‘Curriculum design for inclusive practice is central to effective earning and teaching’
This essay will focus on critically analysing and evaluating different approaches to curriculum design and heir implementation. It will also look at inclusive practice and how I ensure that my teaching is personalised to each individual learner. Also how effective practice has an impact on learning and teaching.
I Shall begin this essay by defining curriculum. Curriculum is in fact a broad term with many different definitions but each definition involves some idea of what should be taught. Reece and Walker (1997) define curriculum as ‘Programmes for learning and those factors which influence the quality of learning’
Curriculum is usually seen as a set syllabus by an awarding body. The content to be learned and assessed is provided by the examining authority. It is then usually up to the subject teacher to plan the course and produce a scheme of work for the course (Scales 2008).
I have been doing my teacher training at a local college of further education mainly with a group of learners on the Access to Combined Studies course. The purpose of the course is to allow mature students (age 19+) to gain a qualification that is accepted to gain entry onto a higher education course. These learners may not have had previous successful educational experiences; the subject I was teaching was Sociology. There is only one teacher of Sociology on the access course and he is also the course leader. It is therefore up to him to plan the course, the delivery and what resources are used.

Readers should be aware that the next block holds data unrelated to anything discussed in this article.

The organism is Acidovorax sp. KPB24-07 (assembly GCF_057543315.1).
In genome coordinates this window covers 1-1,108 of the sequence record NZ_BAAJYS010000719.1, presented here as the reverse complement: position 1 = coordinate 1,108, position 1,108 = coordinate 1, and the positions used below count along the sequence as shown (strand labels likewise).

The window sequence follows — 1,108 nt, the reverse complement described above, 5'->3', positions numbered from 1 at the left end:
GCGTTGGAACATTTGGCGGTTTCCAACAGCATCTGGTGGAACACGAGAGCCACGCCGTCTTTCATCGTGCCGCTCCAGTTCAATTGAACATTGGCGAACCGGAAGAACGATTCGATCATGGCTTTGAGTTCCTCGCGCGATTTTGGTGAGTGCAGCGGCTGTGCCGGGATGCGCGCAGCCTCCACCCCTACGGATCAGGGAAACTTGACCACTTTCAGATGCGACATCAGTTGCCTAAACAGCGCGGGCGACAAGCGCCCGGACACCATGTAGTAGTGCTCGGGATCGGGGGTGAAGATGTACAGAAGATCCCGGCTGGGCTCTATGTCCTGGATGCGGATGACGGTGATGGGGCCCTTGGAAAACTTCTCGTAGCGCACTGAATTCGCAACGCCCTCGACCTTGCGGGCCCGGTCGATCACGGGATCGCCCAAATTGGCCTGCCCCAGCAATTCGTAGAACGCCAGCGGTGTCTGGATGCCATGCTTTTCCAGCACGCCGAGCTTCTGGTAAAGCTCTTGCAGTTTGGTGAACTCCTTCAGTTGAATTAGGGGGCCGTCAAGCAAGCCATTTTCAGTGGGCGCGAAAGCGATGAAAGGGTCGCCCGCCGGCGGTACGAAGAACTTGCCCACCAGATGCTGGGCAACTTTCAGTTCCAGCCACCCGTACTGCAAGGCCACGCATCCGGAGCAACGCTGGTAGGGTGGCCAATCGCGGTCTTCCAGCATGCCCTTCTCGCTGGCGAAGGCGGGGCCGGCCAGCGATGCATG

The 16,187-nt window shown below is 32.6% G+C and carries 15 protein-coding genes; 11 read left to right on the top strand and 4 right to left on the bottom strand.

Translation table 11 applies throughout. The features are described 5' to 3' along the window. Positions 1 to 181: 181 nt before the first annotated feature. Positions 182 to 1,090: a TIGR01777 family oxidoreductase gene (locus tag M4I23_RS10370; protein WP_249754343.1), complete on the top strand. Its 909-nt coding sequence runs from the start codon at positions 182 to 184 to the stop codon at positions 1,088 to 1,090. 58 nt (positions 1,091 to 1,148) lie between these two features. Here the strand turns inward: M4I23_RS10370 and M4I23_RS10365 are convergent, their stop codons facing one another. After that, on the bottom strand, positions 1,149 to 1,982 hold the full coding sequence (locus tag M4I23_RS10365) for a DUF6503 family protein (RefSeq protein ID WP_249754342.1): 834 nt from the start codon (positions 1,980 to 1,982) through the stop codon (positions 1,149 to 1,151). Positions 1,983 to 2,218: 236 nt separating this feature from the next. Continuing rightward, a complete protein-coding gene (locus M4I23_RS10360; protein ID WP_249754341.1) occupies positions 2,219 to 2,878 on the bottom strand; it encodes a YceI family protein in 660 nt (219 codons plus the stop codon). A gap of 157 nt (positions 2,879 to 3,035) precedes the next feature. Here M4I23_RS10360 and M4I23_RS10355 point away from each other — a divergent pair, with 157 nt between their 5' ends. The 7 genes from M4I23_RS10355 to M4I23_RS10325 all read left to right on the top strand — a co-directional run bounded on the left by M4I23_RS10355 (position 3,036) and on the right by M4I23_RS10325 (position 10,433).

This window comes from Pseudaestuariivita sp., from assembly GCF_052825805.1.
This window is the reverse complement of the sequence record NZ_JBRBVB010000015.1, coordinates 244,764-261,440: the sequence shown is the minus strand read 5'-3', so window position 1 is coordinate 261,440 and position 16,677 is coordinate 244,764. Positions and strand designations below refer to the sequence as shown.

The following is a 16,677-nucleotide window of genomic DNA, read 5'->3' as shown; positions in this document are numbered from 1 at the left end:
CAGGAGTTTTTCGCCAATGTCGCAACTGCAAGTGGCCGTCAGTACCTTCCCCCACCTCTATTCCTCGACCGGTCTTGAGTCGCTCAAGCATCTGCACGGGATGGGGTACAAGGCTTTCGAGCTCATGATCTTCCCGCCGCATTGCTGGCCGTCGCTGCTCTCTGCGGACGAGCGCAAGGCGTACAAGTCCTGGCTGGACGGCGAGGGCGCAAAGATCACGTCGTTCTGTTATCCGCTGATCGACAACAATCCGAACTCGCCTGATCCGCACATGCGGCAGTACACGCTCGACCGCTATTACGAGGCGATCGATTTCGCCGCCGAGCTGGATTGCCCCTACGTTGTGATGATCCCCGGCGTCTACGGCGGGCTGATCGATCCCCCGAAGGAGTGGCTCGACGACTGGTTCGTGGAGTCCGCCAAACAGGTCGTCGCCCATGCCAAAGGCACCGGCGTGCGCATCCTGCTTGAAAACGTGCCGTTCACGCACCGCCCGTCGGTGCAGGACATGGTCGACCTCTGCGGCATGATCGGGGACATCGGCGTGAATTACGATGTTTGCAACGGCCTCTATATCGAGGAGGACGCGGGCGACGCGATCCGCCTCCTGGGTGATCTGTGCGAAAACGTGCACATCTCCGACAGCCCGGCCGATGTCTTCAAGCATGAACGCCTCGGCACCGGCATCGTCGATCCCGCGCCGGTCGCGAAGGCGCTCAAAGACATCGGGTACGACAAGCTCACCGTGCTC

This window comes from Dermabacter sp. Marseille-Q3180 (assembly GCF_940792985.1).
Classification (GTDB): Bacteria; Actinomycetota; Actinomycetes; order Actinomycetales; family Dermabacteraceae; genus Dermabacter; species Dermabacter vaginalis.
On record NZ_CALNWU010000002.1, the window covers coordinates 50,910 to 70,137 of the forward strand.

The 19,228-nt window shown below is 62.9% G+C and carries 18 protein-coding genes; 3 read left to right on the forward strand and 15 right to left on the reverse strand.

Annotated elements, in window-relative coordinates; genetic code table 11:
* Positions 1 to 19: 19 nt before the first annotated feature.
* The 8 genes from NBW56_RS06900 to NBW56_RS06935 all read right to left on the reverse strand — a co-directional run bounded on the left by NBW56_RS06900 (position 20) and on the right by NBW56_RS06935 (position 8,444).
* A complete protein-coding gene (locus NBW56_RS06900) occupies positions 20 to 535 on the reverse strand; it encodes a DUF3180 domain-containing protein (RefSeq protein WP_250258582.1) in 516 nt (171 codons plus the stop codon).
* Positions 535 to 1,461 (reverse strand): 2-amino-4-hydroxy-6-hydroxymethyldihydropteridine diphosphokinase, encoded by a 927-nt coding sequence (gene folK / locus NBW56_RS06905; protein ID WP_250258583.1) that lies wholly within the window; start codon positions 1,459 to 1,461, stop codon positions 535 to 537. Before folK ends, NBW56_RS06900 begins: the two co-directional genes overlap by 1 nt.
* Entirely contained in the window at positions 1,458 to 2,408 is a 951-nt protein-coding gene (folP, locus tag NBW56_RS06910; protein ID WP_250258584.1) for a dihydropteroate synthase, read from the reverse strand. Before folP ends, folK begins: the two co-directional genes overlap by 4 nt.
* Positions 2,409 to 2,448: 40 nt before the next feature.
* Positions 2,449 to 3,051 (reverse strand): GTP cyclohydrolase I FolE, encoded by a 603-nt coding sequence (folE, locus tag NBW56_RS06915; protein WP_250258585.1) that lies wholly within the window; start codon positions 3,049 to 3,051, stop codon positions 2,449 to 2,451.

The process of learning for this course is very much student centred with the students having to complete and pass various units to gain their qualification.
The awarding body for this course is the NOCN (National Open College Network). They set out a syllabus with clear learning outcomes and assessment criteria. The methods used to achieve these criteria are down to...